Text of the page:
In 1888, Sorolla returned to Valencia to marry the daughter of photographer Antonio Garcia. Before long, he and his wife, Clotilde, had three children: Maria, Joaquín and Elena.
Sorolla’s career took him and his flourishing family to Madrid. It was there that his career began to take stride. During this era of life, his art was predominately focused on social subjects and historical happenings, as well as concepts that were considered mythological and oriental. He painted these works on large canvases and began to showcase them around the world.

It could be said that Sorolla had a “big break” in 1893 when he submitted his work to the World’s Columbian Exhibition in Chicago. From there, in year 1900, he displayed art at Paris Universal Exhibition. Later, he was asked to showcase artwork at the Hispanic Society of New York, which would take Sorolla’s work on a tour of the United States. As a result of this honor, Joaquín Sorolla was invited to the White House where he sat President Taft for a portrait.

In 1911, the Spanish painter was asked by the Hispanic Society of America to create a large piece of art displaying the customs and cultures that existed in various parts of Spain. Sorolla would spend the next eight years of his life consumed by this project before suffering a severe stroke.
Three years after his stroke, Sorolla passed away on August 10, 1923.

Today, the memory of Joaquín Sorolla lives on in art history. Unfortunately, some of his admirers believe he is not as famous as he ought to be. Aside from his little notoriety in the new millennium, the Spanish painter far surpassed the life that most orphans lived at the turn of the century. From his birth in 1863 to death in 1923, Joaquín Sorolla used his natural talent, drive and skill to promote his art and native land for the world to see.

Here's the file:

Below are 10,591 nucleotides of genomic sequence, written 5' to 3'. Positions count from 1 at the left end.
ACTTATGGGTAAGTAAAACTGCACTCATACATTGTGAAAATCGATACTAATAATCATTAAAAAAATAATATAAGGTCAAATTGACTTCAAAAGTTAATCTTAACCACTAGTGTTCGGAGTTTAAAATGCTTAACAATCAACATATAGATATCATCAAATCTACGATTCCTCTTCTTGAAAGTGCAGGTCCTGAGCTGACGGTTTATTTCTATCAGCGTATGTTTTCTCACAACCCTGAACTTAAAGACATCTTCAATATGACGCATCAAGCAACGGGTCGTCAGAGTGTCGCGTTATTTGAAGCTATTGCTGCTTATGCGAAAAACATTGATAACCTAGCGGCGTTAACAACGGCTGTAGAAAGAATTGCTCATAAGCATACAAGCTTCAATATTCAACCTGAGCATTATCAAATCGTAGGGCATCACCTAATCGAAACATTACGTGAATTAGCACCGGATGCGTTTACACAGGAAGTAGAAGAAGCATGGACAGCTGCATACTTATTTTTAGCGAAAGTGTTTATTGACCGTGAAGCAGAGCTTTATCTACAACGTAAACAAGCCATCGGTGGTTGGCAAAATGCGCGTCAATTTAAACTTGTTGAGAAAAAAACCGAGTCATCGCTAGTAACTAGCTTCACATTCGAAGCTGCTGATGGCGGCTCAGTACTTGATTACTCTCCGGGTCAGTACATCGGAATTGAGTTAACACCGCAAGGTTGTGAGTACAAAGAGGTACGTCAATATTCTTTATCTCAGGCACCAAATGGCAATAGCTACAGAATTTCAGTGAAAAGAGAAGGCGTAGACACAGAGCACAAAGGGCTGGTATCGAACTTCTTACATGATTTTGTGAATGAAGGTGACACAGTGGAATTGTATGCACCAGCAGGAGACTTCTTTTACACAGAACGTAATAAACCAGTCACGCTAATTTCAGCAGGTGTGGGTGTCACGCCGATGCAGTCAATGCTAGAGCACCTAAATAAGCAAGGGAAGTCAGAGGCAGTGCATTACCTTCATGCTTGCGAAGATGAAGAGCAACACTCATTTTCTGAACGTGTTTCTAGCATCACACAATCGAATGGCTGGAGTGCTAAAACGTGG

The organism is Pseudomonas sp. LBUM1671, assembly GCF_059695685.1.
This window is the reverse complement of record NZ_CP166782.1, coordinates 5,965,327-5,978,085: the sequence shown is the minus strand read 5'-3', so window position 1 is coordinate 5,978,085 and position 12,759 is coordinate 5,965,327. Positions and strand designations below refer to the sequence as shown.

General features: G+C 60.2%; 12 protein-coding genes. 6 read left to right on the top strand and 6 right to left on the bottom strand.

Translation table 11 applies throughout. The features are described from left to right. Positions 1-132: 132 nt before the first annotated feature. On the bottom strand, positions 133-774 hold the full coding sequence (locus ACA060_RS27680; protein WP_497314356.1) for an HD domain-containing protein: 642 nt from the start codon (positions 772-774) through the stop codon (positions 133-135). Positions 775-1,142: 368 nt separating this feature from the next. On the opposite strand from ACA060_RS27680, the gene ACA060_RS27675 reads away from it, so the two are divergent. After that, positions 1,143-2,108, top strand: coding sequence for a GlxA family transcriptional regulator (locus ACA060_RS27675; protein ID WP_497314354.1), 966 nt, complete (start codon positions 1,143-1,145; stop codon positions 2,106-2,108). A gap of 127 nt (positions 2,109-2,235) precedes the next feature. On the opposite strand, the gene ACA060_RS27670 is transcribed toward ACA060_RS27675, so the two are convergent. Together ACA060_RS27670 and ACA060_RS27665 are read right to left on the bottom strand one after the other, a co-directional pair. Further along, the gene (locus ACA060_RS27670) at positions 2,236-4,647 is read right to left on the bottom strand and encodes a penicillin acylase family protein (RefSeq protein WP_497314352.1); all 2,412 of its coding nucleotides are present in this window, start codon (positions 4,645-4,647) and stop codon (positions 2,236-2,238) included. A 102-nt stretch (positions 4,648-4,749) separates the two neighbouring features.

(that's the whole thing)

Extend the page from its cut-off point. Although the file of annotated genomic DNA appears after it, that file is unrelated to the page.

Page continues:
However, this post is meant to recognize his artist style and some major pieces. For those who want to read more of Joaquín Sorolla ‘s story, visit this link: http://www.segmation.com/products_pc_patternset_contents.asp?set=SOR . Also, Segmation is proud to offer 34 digital Joaquín Sorolla patterns. By downloading these paint by numbers masterpieces, you can emulate one of the most fascinating artists who ever lived.

Enjoy the 34 Joaquín Sorolla Spanish patterns. Segmation has for you and continue to learn and celebrate the life of a great artist.
Sources:

Joaquin Sorolla – Life

Joaquin Sorolla y Bastida

Sorolla and America

Read more Segmation blog posts about other great artists:
Robert Delaunay, Blazing a Colorful Trail

The Reluctant Educator and Revered Artist, Emil Carlsen”

Thomas Moran – American Landscape Painter

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Robert Delaunay, Blazing a Colorful Trail

There once lived an artistic trailblazer named Robert Delaunay. He had a unique perspective, a countercultural technique, and a desire that drove him to be different.

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Parisian born Delaunay greatly influenced abstract art. He was one of the first nonrepresentational painters who advanced the style of cubism. The cubist painter added bright and bold shades of color to his work and was on the front lines of a style called Orphism.

In fact, the name Orphism didn’t exist until 1912 when a French poet by the name of Guillaume Apolliniare declared that work of this style (and especially work by Robert Delaunay) had musical qualities and ought to be named after Orpheus, the singer from Greek mythology who was often inspired by magic and ideals that were anything but ordinary.